Author(s): TapiaPaniagua ST, Chabrilln M, DazRosales P, de la Banda IG, Lobo C,
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Abstract Pleuronectiforms are an important group of fish, and one of their species, Solea senegalensis (Kaup 1858), has been extensively studied at different levels, although information about its intestinal microbiota and the effects of different factors on it is very scarce. Modern aquaculture industry demands strategies which help to maintain a microbiologically healthy environment and an environmentally friendly aquaculture. In this context, probiotics seem to offer an attractive alternative. The intake of probiotics could modify the composition of the intestinal microbiota, which is a key component in excluding potential invaders and maintaining health. The aim of this study was to evaluate by 16S rRNA gene analysis using polymerase chain reaction-denaturing gradient gel electrophoresis the effect of administering fresh or lyophilized cells of Pdp11 on the intestinal microbiota of farmed Senegalese sole, using sodium alginate to facilitate the incorporation of bacterial cells to the feed. The results obtained showed that the composition of fish intestinal microbiota was affected when fish received a diet supplemented with sodium alginate and fresh or lyophilized probiotic cells. In all cases, the dominant bacterial groups belonged to γ-Proteobacteria and mainly the Vibrio species. The use of sodium alginate reduced the incidence of populations with <97\% 16S rRNA gene sequence identity to uncultured microorganisms in the intestinal microbiota until non-detected limits. On the other hand, the supplementation of the diet with probiotics produced an increase of the predominant species related to Vibrio genus.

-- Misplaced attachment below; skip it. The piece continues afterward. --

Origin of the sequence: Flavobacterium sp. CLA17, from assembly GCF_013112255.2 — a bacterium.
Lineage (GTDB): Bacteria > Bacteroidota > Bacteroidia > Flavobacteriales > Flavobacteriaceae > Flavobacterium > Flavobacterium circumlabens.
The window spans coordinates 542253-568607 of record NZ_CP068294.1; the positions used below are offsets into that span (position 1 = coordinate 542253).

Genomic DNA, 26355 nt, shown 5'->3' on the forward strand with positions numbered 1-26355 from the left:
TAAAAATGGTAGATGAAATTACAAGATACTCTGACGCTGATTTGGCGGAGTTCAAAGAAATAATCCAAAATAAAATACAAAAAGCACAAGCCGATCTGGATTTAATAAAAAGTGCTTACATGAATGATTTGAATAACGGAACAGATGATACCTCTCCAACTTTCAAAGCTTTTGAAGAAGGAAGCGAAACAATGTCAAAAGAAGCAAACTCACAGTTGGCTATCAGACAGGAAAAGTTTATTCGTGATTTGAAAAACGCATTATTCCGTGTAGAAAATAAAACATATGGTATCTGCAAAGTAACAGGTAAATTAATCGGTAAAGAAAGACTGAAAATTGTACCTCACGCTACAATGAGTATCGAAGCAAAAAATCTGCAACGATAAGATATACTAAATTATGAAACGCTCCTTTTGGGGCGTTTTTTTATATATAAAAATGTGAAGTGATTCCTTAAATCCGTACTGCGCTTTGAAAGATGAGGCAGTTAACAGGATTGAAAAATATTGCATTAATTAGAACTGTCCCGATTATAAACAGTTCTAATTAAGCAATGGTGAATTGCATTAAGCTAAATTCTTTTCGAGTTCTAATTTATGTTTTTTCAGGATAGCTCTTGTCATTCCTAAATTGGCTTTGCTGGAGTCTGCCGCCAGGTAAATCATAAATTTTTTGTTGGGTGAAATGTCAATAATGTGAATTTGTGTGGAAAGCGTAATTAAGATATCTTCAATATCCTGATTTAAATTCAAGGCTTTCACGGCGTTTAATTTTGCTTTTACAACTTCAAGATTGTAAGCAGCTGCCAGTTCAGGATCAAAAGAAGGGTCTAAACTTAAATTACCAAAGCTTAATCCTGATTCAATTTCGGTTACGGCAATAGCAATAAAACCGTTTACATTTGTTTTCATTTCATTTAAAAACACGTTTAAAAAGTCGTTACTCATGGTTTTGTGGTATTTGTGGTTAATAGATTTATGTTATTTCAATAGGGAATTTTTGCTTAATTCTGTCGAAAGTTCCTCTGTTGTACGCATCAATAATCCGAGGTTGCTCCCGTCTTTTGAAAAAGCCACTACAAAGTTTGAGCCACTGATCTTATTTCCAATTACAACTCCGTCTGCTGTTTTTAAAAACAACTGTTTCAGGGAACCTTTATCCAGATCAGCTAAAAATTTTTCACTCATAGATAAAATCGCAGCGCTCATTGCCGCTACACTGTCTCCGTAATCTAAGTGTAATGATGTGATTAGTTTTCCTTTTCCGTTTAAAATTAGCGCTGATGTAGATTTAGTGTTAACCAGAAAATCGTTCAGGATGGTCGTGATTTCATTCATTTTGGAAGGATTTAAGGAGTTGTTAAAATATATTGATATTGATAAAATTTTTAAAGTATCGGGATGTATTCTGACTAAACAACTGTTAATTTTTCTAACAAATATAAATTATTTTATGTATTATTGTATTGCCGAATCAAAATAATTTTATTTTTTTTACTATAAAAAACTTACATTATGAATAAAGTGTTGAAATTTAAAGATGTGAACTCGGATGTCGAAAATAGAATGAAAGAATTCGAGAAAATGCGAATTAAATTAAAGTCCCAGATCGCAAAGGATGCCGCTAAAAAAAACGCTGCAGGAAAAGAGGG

This article was published in Microb Ecol
and referenced in Journal of Aquaculture Research & Development